Class struggles are a fundamental part of human history: The idea behind this according to Marx is that history is a series of stages, defined by their mode of production and the struggle between classes: "The history of all hitherto existing society is the history of class struggles." According to Marx, the current historical stage is the capitalist historical stage. This is the conflict between the bourgeoisie (middle class) and the proletariat (working class). This theory is supported by the historical stages preceding the capitalist historical stage which can easily be defined by their modes of production and class struggle, or lack thereof. For example, before the existence of civil society, there were no class struggles.
It is clear Theodor Adorno gives a better understanding of a contemporary society through his theories along with Marxists Ideologies. He believes all of society’s problems originate from capitalism and its ruling class. Theodor Adorno was a German philosopher who was a part of the Frankfurt School. Their aim was to develop a psychological understanding of problems in which were produced in capitalist’s societies (Held, p. 533). An example of the factors they criticise is mass culture and its results on the public.
Karl Marx first pointed out his ideas about a classless society in the famous pamphlet Communist Manifesto in 1848. Marx believed that the current capitalist society is separated into two classes, the Proletariat society, and Bourgeois society. The Proletarians, as perceived by Marx, are part of the working class that only possess one significant material value, that is the ability to work, or labour power. The Bourgeoise, on the other hand, is the societal class that owns the means of production and hence rule over the Proletarians. As I quote from Marx’s book, “The history of all hitherto existing society is the history of class struggles.” (Marx and Engels, 1988, p. 473) Marx believes that by having such two classes where one class exerts dominance over the other, it will lead to disastrous outcomes, where income
Comparison of Communism and Socialism Introduction: Communism and Socialism which are regarded as the two different shades of Marxism are often used inter-changeably. Both the systems are opposed to the capitalistic system and share some similarities as well as differences in their approaches. The theory of Communism developed by German philosopher Karl Marx, is both a political and an economic system that is based on the collective ownership of the production of goods. The word Communism has been originated from a Latin word meaning “common”. Communism rejects individual ownership of industry, and promotes the manufacture of goods in order to satisfy the basic needs of the economy and the people.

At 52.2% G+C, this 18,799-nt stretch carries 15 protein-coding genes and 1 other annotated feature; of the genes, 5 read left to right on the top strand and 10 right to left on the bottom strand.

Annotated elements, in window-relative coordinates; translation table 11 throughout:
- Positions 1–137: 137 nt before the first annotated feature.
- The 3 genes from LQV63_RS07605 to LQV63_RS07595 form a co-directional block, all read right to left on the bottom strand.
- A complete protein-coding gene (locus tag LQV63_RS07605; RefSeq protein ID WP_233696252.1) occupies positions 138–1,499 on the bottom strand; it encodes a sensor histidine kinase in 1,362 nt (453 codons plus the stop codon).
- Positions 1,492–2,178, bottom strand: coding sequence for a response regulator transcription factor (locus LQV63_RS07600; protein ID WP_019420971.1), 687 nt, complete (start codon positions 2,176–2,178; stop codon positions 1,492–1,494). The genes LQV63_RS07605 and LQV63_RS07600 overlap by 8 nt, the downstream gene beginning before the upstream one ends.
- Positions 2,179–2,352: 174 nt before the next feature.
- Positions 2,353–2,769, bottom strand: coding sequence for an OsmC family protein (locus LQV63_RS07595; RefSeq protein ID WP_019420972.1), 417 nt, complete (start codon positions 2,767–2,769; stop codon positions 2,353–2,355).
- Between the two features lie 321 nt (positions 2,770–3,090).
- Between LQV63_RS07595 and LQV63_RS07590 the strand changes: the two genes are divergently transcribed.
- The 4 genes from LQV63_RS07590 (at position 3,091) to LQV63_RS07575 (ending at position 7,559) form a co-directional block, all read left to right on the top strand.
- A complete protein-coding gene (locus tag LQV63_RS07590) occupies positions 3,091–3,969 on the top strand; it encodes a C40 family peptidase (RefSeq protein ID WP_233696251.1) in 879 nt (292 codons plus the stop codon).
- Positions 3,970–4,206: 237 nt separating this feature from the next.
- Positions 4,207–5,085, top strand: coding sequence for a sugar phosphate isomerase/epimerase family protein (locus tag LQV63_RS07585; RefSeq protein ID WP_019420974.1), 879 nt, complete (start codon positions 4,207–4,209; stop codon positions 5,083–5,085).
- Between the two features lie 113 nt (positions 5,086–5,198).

Writings of Karl Marx had formed the theoretical basis for communism and the continual debate against capitalism. Marx understood capitalism to be a system in which the means of production are privately owned and profit is generated by the sale of the proletariat’s labour. He considered it to be an unfair exploitation of hard work with alienated social interactions and purpose. I agree with Marx that capitalism is indeed unfair and alienating, because it concentrates wealth within a small group of people by exploiting the surplus value of workers’ labour, and creates an alienated workforce. Hence, this essay will first discuss the relevance of Marx’s perception of capitalism as an alienating and unfair system for the contemporary world, before examining the potential of governments to influence the extent of alienation and unfairness that occurs.